Community and Communion: An Analysis of the Understanding of Community in Some "Communion Ecclesiologies" in Post-Vatican Ii Roman Catholic Thought and a Proposal for Clarification and Further Dialogue

Dissertation, Graduate Theological Union (1997)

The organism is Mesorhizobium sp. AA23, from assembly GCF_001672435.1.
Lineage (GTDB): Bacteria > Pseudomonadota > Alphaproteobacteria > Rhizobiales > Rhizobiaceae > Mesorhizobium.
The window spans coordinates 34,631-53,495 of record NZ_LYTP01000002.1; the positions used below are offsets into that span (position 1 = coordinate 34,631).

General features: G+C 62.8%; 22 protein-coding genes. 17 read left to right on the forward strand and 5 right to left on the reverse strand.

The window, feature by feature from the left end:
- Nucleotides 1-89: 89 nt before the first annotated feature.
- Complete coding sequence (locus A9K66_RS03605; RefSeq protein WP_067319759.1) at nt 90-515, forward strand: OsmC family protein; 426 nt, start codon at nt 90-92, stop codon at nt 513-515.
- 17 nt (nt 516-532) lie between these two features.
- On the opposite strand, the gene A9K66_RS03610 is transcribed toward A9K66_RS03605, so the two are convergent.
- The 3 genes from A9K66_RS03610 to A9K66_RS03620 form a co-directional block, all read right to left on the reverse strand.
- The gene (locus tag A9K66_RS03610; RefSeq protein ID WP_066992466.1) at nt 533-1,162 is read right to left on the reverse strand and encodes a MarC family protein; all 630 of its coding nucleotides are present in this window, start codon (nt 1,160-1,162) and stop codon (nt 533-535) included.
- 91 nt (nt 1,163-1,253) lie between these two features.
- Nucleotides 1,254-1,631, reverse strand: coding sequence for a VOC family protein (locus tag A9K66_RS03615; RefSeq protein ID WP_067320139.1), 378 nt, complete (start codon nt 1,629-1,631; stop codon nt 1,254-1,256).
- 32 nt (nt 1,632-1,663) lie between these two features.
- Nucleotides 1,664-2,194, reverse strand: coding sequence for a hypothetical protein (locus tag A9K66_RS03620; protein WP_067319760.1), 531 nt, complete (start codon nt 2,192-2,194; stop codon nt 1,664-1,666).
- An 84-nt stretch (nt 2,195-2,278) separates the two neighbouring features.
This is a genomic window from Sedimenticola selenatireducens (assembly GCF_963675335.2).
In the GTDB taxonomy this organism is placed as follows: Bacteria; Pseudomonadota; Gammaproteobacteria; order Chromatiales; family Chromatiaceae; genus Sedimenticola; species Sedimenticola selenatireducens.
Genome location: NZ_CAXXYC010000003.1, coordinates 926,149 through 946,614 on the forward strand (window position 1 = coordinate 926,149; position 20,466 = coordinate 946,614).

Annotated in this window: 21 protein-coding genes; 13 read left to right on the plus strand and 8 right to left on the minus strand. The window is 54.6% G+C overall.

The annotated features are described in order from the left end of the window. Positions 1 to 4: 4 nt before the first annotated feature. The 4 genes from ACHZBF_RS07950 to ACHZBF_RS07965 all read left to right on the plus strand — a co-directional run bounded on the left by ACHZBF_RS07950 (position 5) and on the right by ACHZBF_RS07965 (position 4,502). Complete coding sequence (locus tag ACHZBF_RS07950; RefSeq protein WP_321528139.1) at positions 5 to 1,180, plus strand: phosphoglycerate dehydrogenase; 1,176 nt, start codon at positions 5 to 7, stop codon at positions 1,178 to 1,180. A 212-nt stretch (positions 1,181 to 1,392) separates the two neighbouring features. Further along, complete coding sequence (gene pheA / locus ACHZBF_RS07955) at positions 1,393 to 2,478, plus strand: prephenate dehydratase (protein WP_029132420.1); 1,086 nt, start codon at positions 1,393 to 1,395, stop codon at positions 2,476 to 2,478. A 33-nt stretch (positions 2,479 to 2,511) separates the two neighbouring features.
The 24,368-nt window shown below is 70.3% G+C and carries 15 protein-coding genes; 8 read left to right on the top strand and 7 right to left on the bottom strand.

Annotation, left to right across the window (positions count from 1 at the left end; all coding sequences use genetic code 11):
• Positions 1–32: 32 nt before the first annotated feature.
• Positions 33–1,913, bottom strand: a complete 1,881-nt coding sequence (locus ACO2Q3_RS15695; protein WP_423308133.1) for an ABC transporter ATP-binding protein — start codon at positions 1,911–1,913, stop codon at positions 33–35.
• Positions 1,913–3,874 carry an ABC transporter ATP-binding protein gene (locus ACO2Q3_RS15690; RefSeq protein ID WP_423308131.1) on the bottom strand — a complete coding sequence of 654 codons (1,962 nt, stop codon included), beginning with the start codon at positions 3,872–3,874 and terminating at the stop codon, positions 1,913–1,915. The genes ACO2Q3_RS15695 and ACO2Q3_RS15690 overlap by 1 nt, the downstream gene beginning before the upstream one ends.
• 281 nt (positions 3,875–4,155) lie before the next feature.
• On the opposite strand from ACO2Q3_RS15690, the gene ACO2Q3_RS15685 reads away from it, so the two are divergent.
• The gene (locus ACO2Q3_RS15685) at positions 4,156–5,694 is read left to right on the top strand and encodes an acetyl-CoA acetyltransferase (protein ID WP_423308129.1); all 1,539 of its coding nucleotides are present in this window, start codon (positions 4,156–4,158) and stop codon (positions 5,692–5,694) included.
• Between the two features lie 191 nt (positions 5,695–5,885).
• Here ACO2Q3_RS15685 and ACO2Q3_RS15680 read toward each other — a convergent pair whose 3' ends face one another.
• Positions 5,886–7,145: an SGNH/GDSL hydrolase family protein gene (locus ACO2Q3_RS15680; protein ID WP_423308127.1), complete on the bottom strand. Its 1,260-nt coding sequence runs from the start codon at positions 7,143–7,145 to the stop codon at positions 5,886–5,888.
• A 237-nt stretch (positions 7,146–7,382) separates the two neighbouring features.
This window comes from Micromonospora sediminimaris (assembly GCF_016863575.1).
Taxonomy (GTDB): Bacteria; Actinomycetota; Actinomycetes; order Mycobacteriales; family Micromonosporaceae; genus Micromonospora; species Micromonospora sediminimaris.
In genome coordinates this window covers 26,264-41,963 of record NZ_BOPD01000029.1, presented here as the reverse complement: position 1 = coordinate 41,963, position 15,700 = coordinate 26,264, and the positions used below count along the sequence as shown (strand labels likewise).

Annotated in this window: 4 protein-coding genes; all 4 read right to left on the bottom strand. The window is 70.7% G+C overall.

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Communion ecclesiology amounts to what others have called a "Copernican revolution" in ecclesiology. This revolution demands not only a thorough and systematic recovery of the New Testament and the traditional theological sources of this theology, but a new interpretation of the foundational principles--the metaphysics--that ground this ecclesiology and its broader context. Community and communion emerge as leading ideas and guiding principles of the the Second Vatican Council's self-definition of the Church and the parameters of this ecclesiology are indeed embedded in the Vatican II documents themselves, but not in a simplistic or overt way. The starting point for this dissertation is a subtle reading of the significant texts of the council by putting them in their proper historical and broader theological context. ;After examining the sources and development of the ecclesiology of "the Mystical Body of Christ," particularly as it is articulated in the papal encyclical, Mystici Corporis Christi, I explore its development in the seminal work of the theologians Yves Congar and Jerome Hamer. Next I examine and delineate the understanding of "community" of three different, and often competing, communion ecclesiologies emerging in post-Vatican II Roman Catholic discourse. I confine my analysis to three sources: recent Vatican documents, Leonardo Boff and J. M. R Tillard. ;Finally, I analyze of the understanding of community in the mature work of Josiah Royce. Because Royce develops a foundational and metaphysical understanding of community and then moves to theology and ecclesiology his work serves as an heuristic device for understanding the nature of community in general, and aids in interpreting and clarifying many issues and concepts central to communion ecclesiology in the current discussions. ;This dissertation concludes that a greater understanding and clarification of the idea of community itself helps to resolve some of the major differences in regard to the critical implications of communion ecclesiology, and expands this ecclesiology to meet the challenges arising out of both internal and ecumenical ecclesial discussions



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